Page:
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The Pleasures of the Damned: Poems,…
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The Pleasures of the Damned: Poems, 1951-1993

by Charles Bukowski

Other authors: John Martin (Editor)

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444535,541 (4.28)4
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» See also 4 mentions

Showing 5 of 5
Highly enjoyed and will go down as one of my most favorited book of poetry. This book will probably be my most revisited book of poetry. ( )
  AlexandraSeaha | Apr 11, 2019 |
A comprehensive overview of Bukowski's career as a poet. Features his best known work. This thick volume is really the only book of his you need. Plenty of drunken musings. The kind of insights one can only really have after a long, meaningless life. Our untapped cruelty to one another, the redeeming qualities of love, everything in between. It's all here.

I wish I loved something the way he loved classical music. ( )
  AlbertHolmes | Nov 12, 2018 |
This expertly edited and arranged collection of classic and uncollected Bukowski poems forms a moving confessional autobiography as satisfying as a novel. ( )
  byebyelibrary | Apr 9, 2015 |
There are a few masterworks, here, interspersed among a ton of confessional trash and silly chestbeating. His voice was unique, though, even when producing work that was fairly unremarkable, even for it's time. The best we can say of this collection is that it doesn't foreground the sensational at the expense of the more philosophical. The inclusion of previously uncollected work is good. Recommended for poetry readers/writers ( )
1 vote JWarren42 | Oct 10, 2013 |
Execrable. ( )
  Jambyfool | Dec 29, 2011 |
Showing 5 of 5
Surprising in this large collection are the number of poems characterized by fragility and delicacy; I’ve been reading Bukowski occasionally for 50 years and had not noted this before, which means I was most likely listening too closely to his critics... He observed birds, but one cannot imagine anyone less a nature poet, if you discount the infield of a racetrack, where you could see him in the long line at the $2 window...

Pasternak said that despite all appearances, it takes a lot of volume to fill a life. Bukowski’s strength is in the sheer bulk of his contents, the virulent anecdotal sprawl, the melodic spleen without the fetor of the parlor or the classroom, as if he were writing while straddling a cement wall or sitting on a bar stool, the seat of which is made of thorns. He never made that disastrous poet’s act of asking permission for his irascible voice.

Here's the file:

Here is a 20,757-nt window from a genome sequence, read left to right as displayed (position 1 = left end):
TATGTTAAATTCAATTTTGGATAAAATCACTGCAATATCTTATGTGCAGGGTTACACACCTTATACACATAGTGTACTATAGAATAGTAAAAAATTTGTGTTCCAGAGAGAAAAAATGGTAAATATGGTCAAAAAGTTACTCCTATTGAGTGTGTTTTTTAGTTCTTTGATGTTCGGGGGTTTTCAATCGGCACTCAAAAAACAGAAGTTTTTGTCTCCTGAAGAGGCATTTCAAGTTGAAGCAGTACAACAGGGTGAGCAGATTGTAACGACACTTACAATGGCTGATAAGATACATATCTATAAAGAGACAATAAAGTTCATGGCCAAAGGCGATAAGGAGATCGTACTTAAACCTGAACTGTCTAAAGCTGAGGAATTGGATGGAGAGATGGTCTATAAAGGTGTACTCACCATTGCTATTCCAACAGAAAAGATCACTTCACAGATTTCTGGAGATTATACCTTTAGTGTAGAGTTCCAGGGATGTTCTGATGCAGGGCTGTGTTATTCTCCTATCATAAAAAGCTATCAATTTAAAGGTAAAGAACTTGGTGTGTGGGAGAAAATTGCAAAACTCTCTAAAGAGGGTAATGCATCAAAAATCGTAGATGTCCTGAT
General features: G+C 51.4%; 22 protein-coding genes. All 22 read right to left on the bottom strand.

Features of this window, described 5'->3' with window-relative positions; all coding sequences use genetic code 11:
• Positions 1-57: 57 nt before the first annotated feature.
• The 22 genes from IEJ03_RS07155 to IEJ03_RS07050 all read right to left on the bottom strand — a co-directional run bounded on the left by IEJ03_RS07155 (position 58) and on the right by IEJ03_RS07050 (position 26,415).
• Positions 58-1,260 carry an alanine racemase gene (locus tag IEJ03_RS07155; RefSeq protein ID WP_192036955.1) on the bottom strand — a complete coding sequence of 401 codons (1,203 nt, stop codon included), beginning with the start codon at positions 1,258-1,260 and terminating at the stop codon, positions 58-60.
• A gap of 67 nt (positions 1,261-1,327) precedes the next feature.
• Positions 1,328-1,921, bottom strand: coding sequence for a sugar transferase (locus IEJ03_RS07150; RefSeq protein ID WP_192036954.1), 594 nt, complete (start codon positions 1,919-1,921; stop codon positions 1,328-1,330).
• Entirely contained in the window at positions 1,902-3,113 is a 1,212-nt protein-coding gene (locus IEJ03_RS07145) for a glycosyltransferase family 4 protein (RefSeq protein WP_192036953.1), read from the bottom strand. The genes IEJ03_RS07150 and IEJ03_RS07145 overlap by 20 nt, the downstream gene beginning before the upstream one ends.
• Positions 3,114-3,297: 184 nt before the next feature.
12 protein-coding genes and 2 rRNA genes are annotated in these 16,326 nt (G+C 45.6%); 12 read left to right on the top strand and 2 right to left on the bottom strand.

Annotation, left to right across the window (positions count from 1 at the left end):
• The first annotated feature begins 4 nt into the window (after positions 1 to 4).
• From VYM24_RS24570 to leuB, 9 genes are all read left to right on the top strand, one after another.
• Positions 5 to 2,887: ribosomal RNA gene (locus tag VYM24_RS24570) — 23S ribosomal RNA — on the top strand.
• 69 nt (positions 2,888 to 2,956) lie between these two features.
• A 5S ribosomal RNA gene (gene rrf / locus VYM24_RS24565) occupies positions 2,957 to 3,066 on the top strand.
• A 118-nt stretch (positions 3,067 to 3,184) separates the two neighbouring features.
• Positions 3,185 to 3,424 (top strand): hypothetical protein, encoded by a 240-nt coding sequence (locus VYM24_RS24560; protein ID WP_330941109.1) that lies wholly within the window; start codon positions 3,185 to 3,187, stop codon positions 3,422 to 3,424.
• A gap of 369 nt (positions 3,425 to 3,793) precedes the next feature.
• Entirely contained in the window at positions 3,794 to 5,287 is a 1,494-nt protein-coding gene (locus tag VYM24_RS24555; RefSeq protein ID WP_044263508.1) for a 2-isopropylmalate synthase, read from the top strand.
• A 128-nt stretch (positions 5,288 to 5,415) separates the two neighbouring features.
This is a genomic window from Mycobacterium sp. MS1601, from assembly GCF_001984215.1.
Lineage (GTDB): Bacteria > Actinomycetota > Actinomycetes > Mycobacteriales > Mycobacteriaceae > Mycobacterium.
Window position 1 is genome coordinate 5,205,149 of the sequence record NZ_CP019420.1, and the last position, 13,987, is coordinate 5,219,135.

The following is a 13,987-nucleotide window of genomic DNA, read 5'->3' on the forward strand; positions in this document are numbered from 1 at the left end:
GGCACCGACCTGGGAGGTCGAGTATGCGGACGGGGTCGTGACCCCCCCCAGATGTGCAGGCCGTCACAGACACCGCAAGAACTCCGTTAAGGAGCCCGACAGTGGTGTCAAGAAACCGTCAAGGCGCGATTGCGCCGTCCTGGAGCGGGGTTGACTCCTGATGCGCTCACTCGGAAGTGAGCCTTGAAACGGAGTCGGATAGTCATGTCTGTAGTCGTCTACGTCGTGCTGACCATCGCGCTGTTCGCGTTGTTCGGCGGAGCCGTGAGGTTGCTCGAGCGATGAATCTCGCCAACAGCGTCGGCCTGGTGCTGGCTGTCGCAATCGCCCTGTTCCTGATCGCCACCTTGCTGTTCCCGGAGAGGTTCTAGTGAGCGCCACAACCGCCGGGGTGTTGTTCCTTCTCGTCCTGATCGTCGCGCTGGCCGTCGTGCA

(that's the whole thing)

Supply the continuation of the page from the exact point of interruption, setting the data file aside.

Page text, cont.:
added by SnootyBaronet | editNew York Times, Jim Harrison
 

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Author nameRoleType of authorWork?Status
Charles Bukowskiprimary authorall editionscalculated
Martin, JohnEditorsecondary authorall editionsconfirmed
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Amazon.com Product Description (ISBN 0061228443, Paperback)

To his legions of fans, Charles Bukowski was—and remains—the quintessential counterculture icon. A hard-drinking wild man of literature and a stubborn outsider to the poetry world, he wrote unflinchingly about booze, work, and women, in raw, street-tough poems whose truth has struck a chord with generations of readers.

Edited by John Martin, the legendary publisher of Black Sparrow Press and a close friend of Bukowski's, The Pleasures of the Damned is a selection of the best works from Bukowski's long poetic career, including the last of his never-before-collected poems. Celebrating the full range of the poet's extra-ordinary and surprising sensibility, and his uncompromising linguistic brilliance, these poems cover a rich lifetime of experiences and speak to Bukowski's "immense intelligence, the caring heart that saw through the sham of our pretenses and had pity on our human condition" (The New York Quarterly). The Pleasures of the Damned is an astonishing poetic treasure trove, essential reading for both longtime fans and those just discovering this unique and legendary American voice.

(retrieved from Amazon Thu, 12 Mar 2015 18:19:45 -0400)

(see all 2 descriptions)

To his legions of fans, Charles Bukowski was-- and remains-- the quintessential counterculture icon. A hard-drinking wild man of literature and a stubborn outsider to the poetry world, he wrote unflinchingly about booze, work, and women, in raw, street-tough poems whose truth has struck a chord with generations of readers.… (more)

» see all 2 descriptions

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